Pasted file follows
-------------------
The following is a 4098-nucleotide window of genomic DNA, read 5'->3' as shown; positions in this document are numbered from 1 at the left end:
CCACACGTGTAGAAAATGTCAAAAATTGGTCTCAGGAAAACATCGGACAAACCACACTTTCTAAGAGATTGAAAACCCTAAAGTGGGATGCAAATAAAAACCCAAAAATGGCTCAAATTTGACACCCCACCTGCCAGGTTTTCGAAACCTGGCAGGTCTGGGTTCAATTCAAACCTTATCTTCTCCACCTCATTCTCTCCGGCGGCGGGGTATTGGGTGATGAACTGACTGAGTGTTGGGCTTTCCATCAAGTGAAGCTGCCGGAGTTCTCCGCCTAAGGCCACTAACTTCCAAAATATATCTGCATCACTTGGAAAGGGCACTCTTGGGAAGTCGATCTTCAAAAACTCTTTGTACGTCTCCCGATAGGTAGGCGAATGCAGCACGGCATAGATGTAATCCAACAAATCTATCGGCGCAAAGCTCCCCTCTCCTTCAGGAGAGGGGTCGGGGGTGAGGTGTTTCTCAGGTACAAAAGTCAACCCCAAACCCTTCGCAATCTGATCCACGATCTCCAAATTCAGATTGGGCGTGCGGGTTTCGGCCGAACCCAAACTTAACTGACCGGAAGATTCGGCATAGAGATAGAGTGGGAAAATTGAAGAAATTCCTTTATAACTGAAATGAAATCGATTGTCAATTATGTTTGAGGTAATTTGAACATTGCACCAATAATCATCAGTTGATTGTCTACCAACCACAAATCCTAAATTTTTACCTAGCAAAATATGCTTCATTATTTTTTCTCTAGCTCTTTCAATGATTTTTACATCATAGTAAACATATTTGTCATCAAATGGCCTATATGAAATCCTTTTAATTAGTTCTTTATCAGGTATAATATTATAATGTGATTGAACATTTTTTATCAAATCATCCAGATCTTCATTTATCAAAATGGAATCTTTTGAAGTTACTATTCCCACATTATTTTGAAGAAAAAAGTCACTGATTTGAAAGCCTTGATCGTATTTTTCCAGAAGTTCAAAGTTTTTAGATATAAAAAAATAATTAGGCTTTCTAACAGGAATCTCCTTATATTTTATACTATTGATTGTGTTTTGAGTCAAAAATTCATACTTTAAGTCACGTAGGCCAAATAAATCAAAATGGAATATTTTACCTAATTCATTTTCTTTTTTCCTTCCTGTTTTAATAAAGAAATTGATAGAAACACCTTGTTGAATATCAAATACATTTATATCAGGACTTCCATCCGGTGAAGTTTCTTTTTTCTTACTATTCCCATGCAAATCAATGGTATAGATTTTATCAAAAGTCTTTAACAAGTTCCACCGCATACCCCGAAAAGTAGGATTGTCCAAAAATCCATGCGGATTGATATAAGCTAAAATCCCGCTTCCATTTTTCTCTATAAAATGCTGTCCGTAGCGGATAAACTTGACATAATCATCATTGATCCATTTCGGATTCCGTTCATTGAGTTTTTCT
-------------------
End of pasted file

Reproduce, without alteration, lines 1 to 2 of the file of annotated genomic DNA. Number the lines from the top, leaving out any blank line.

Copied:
The following is a 4098-nucleotide window of genomic DNA, read 5'->3' as shown; positions in this document are numbered from 1 at the left end:
CCACACGTGTAGAAAATGTCAAAAATTGGTCTCAGGAAAACATCGGACAAACCACACTTTCTAAGAGATTGAAAACCCTAAAGTGGGATGCAAATAAAAACCCAAAAATGGCTCAAATTTGACACCCCACCTGCCAGGTTTTCGAAACCTGGCAGGTCTGGGTTCAATTCAAACCTTATCTTCTCCACCTCATTCTCTCCGGCGGCGGGGTATTGGGTGATGAACTGACTGAGTGTTGGGCTTTCCATCAAGTGAAGCTGCCGGAGTTCTCCGCCTAAGGCCACTAACTTCCAAAATATATCTGCATCACTTGGAAAGGGCACTCTTGGGAAGTCGATCTTCAAAAACTCTTTGTACGTCTCCCGATAGGTAGGCGAATGCAGCACGGCATAGATGTAATCCAACAAATCTATCGGCGCAAAGCTCCCCTCTCCTTCAGGAGAGGGGTCGGGGGTGAGGTGTTTCTCAGGTACAAAAGTCAACCCCAAACCCTTCGCAATCTGATCCACGATCTCCAAATTCAGATTGGGCGTGCGGGTTTCGGCCGAACCCAAACTTAACTGACCGGAAGATTCGGCATAGAGATAGAGTGGGAAAATTGAAGAAATTCCTTTATAACTGAAATGAAATCGATTGTCAATTATGTTTGAGGTAATTTGAACATTGCACCAATAATCATCAGTTGATTGTCTACCAACCACAAATCCTAAATTTTTACCTAGCAAAATATGCTTCATTATTTTTTCTCTAGCTCTTTCAATGATTTTTACATCATAGTAAACATATTTGTCATCAAATGGCCTATATGAAATCCTTTTAATTAGTTCTTTATCAGGTATAATATTATAATGTGATTGAACATTTTTTATCAAATCATCCAGATCTTCATTTATCAAAATGGAATCTTTTGAAGTTACTATTCCCACATTATTTTGAAGAAAAAAGTCACTGATTTGAAAGCCTTGATCGTATTTTTCCAGAAGTTCAAAGTTTTTAGATATAAAAAAATAATTAGGCTTTCTAACAGGAATCTCCTTATATTTTATACTATTGATTGTGTTTTGAGTCAAAAATTCATACTTTAAGTCACGTAGGCCAAATAAATCAAAATGGAATATTTTACCTAATTCATTTTCTTTTTTCCTTCCTGTTTTAATAAAGAAATTGATAGAAACACCTTGTTGAATATCAAATACATTTATATCAGGACTTCCATCCGGTGAAGTTTCTTTTTTCTTACTATTCCCATGCAAATCAATGGTATAGATTTTATCAAAAGTCTTTAACAAGTTCCACCGCATACCCCGAAAAGTAGGATTGTCCAAAAATCCATGCGGATTGATATAAGCTAAAATCCCGCTTCCATTTTTCTCTATAAAATGCTGTCCGTAGCGGATAAACTTGACATAATCATCATTGATCCATTTCGGATTCCGTTCATTGAGTTTTTCT